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The Life-Changing Strategy For Career Resilience

Updated: Sep 29, 2020

It is not common for clients to bring up flying squirrels on a call with me. Actually, it is safe to say that flying squirrels don’t come up in most conversations! When they did, though, during a recent consultation chat, the discussion stuck with me.

As with most clients, this individual (“Sue”) came to me facing a career crisis and needing support — around her resume and LinkedIn, but also in regard to her job search strategy, networking plan and general goals moving forward. A senior finance executive who had also been in CFO roles, she had most recently been controller at a prominent law firm in the Atlanta area. Sue was let go partially due to the Covid-19 pandemic but also because she and a senior partner at the firm did not see eye to eye; it sounded to me like the pandemic provided safe cover for the partner to throw our client’s name into the ring for layoffs.

Throughout our initial discussion, Sue discussed a desire for a career move she felt would resonate with her, in a sector more desirable to her than law, and to not be a CFO. She felt that though she had been a CFO in years past, at this point in her career, she wanted a seat at the executive table without feeling the pressure to lead. Still, despite a sense of direction with the pandemic going on and global recession setting in, she was clearly anxious about the next steps in her career.

Our chat turned to the topic of moving forward in a direction of her choosing but with key strategic steps in place to set her up — taking steps back to reassess her next steps, focusing on key distinguishing wins from her experience, ensuring she had strong professional assets and planning ways to leverage her network. Sue was thrilled. She felt that these steps would prepare her for a targeted, strategic search, and I could feel her begin to find peace in the process. Still, we talked about perspective when facing crisis situations.

“I honestly liken it to being in a tornado,” I commented, a visual I had found helpful for many clients during the pandemic (I wish I had thought of that particular one before!). “All of the obstacles, situations and needs are swirling about; this can feel overwhelming. The goal, though, is to remember that you are in control of where you wish to land.”

“Yes!” Sue replied, the excitement rising in her voice. I assumed it was because she felt connected to the metaphor, but I soon learned I was wrong. “It’s like my neighbor with the squirrels!” she continued.


“You see, he builds American Ninja Warrior courses for squirrels and your tornado metaphor reminds me of the flying squirrels!”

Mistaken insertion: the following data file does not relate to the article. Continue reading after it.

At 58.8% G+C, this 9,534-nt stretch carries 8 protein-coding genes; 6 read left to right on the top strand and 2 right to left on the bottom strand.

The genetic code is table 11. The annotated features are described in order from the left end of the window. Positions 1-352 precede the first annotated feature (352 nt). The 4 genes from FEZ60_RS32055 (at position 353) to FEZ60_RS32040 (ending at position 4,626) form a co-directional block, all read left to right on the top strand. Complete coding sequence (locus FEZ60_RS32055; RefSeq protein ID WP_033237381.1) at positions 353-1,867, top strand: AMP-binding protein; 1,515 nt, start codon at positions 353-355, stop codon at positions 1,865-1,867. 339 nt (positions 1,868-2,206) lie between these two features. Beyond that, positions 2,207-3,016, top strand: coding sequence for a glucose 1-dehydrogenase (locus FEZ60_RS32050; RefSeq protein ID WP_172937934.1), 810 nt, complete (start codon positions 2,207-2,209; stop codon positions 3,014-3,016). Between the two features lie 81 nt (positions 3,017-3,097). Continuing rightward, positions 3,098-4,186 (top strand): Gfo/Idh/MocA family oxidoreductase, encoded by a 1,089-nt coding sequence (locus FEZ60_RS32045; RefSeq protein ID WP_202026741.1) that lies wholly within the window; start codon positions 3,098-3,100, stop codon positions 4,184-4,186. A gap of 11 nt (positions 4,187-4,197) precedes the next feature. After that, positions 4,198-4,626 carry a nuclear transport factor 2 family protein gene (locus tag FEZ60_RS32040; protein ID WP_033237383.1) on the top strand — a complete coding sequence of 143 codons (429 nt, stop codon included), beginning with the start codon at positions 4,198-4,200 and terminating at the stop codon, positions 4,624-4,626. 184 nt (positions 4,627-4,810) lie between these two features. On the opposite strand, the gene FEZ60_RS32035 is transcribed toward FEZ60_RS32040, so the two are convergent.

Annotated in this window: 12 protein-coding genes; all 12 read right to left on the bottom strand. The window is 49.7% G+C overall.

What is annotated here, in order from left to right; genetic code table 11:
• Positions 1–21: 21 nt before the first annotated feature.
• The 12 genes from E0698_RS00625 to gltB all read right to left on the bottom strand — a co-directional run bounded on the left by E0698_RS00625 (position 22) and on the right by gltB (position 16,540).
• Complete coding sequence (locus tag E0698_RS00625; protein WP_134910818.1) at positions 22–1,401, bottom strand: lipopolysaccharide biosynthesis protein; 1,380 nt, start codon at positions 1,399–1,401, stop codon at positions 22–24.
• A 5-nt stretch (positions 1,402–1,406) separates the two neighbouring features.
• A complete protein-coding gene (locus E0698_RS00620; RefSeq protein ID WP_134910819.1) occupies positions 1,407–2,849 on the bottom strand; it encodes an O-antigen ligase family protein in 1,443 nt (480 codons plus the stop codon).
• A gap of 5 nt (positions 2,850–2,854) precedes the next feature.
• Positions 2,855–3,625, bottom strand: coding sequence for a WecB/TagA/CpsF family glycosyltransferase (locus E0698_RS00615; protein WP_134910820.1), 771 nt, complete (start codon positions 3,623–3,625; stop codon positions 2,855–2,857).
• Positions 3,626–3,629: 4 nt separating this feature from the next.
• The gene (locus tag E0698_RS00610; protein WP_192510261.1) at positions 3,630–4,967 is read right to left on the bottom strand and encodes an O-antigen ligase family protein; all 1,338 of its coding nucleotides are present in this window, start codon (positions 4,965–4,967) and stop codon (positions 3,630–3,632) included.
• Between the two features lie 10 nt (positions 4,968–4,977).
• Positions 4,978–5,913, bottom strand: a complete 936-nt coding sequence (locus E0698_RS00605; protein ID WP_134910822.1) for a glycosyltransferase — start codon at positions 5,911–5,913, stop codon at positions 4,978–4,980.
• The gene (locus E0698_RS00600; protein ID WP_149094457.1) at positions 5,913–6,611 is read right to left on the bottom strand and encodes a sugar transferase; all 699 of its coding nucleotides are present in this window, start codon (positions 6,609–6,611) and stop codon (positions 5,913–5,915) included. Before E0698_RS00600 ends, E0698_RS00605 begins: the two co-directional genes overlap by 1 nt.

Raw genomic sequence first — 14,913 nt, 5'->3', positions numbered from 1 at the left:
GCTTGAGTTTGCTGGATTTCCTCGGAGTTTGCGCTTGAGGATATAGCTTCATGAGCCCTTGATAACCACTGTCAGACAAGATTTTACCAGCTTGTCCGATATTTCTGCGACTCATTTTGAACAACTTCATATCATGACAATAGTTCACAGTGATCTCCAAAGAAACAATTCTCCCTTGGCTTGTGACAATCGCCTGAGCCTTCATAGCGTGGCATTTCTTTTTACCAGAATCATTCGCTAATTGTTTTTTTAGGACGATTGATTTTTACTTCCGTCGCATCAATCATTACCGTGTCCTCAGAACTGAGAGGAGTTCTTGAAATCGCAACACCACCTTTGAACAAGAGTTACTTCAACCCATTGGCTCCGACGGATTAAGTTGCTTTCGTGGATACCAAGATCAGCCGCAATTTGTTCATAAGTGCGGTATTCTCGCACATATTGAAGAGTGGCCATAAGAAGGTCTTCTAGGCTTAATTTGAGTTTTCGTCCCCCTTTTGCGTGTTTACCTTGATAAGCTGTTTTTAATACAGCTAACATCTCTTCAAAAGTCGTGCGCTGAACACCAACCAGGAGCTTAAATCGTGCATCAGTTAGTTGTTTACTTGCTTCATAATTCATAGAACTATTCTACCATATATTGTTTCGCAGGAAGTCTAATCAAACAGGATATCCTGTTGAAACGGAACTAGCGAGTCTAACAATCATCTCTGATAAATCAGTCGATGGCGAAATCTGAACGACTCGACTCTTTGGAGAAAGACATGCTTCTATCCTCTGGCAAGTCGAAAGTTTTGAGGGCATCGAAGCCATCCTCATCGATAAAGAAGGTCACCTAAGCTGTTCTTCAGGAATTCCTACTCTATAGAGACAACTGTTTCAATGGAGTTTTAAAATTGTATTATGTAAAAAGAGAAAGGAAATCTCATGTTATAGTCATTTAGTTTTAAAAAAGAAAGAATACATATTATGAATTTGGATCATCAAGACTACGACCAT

Double huh?

I was hooked! I was also visualizing a squirrel flying through the air with the greatest of ease. In my mind, and mostly just for fun, I imagined the squirrel also wearing those old-timey flying goggles and a scarf. Anyway, back to the conversation.

“Sue, I think I am going to need some more info here!”

“Emily, it is something to see. Basically, the squirrels are trying to get the nuts,” she said. “They have to go through the course to get the food but when they get to the flying part, they are flung out from a mini merry-go-round and look so surprised for a split second.”

Well, yeah, wouldn’t you look surprised if you were suddenly flung out into the world without any warning? Talk about a crisis situation!

“Anyway, I have noticed something. A split second after the squirrel notices it is flying and is momentarily terrified, it does something amazing,” she says. Whips out the card for a squirrel personal injury attorney?, I thought to myself. “It looks in the direction of where it wants to go, its whole little body changes course, and it just lands in the exact right spot. I want to be the flying squirrel. I see the direction I need to go and just want the support to get there, to find that path towards a career I care about.”

Whether it’s the chaos of a tornado or a bushy-tailed rodent careening through the air, successfully handling a career crisis is about controlling where you land and having the support to do so. It’s also about being in a better place once you land than where you started. That, my friend, is not just about resilience; it is also where we, as humans, come in.

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